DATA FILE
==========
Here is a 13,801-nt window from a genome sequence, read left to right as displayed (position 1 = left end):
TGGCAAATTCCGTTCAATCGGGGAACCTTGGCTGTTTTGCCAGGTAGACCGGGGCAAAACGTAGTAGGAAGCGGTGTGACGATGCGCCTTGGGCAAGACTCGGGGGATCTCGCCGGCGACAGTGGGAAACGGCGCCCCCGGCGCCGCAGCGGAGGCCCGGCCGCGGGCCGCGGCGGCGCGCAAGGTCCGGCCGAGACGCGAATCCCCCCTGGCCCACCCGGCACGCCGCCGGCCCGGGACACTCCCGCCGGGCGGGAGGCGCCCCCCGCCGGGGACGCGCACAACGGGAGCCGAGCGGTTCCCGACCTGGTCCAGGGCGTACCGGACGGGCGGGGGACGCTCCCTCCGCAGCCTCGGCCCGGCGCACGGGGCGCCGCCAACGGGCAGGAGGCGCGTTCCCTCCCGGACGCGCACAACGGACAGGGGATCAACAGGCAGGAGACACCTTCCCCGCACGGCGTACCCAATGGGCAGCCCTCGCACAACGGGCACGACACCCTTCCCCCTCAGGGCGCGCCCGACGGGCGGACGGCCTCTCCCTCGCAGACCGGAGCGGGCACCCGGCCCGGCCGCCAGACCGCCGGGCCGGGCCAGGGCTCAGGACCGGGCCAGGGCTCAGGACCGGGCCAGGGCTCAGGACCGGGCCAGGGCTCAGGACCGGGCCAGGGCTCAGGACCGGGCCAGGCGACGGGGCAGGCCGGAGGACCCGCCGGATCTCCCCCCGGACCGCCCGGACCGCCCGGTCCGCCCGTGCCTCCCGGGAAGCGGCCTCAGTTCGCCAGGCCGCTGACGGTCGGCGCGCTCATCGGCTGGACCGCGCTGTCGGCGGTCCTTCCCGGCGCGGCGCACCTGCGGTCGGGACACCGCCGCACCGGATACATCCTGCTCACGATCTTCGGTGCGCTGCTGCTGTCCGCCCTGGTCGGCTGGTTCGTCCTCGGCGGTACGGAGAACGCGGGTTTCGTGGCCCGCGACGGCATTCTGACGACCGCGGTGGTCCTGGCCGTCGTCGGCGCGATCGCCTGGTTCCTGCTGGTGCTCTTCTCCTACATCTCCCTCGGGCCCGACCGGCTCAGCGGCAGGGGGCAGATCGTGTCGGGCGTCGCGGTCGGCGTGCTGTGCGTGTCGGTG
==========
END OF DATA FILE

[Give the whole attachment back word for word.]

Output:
Here is a 13,801-nt window from a genome sequence, read left to right as displayed (position 1 = left end):
TGGCAAATTCCGTTCAATCGGGGAACCTTGGCTGTTTTGCCAGGTAGACCGGGGCAAAACGTAGTAGGAAGCGGTGTGACGATGCGCCTTGGGCAAGACTCGGGGGATCTCGCCGGCGACAGTGGGAAACGGCGCCCCCGGCGCCGCAGCGGAGGCCCGGCCGCGGGCCGCGGCGGCGCGCAAGGTCCGGCCGAGACGCGAATCCCCCCTGGCCCACCCGGCACGCCGCCGGCCCGGGACACTCCCGCCGGGCGGGAGGCGCCCCCCGCCGGGGACGCGCACAACGGGAGCCGAGCGGTTCCCGACCTGGTCCAGGGCGTACCGGACGGGCGGGGGACGCTCCCTCCGCAGCCTCGGCCCGGCGCACGGGGCGCCGCCAACGGGCAGGAGGCGCGTTCCCTCCCGGACGCGCACAACGGACAGGGGATCAACAGGCAGGAGACACCTTCCCCGCACGGCGTACCCAATGGGCAGCCCTCGCACAACGGGCACGACACCCTTCCCCCTCAGGGCGCGCCCGACGGGCGGACGGCCTCTCCCTCGCAGACCGGAGCGGGCACCCGGCCCGGCCGCCAGACCGCCGGGCCGGGCCAGGGCTCAGGACCGGGCCAGGGCTCAGGACCGGGCCAGGGCTCAGGACCGGGCCAGGGCTCAGGACCGGGCCAGGGCTCAGGACCGGGCCAGGCGACGGGGCAGGCCGGAGGACCCGCCGGATCTCCCCCCGGACCGCCCGGACCGCCCGGTCCGCCCGTGCCTCCCGGGAAGCGGCCTCAGTTCGCCAGGCCGCTGACGGTCGGCGCGCTCATCGGCTGGACCGCGCTGTCGGCGGTCCTTCCCGGCGCGGCGCACCTGCGGTCGGGACACCGCCGCACCGGATACATCCTGCTCACGATCTTCGGTGCGCTGCTGCTGTCCGCCCTGGTCGGCTGGTTCGTCCTCGGCGGTACGGAGAACGCGGGTTTCGTGGCCCGCGACGGCATTCTGACGACCGCGGTGGTCCTGGCCGTCGTCGGCGCGATCGCCTGGTTCCTGCTGGTGCTCTTCTCCTACATCTCCCTCGGGCCCGACCGGCTCAGCGGCAGGGGGCAGATCGTGTCGGGCGTCGCGGTCGGCGTGCTGTGCGTGTCGGTG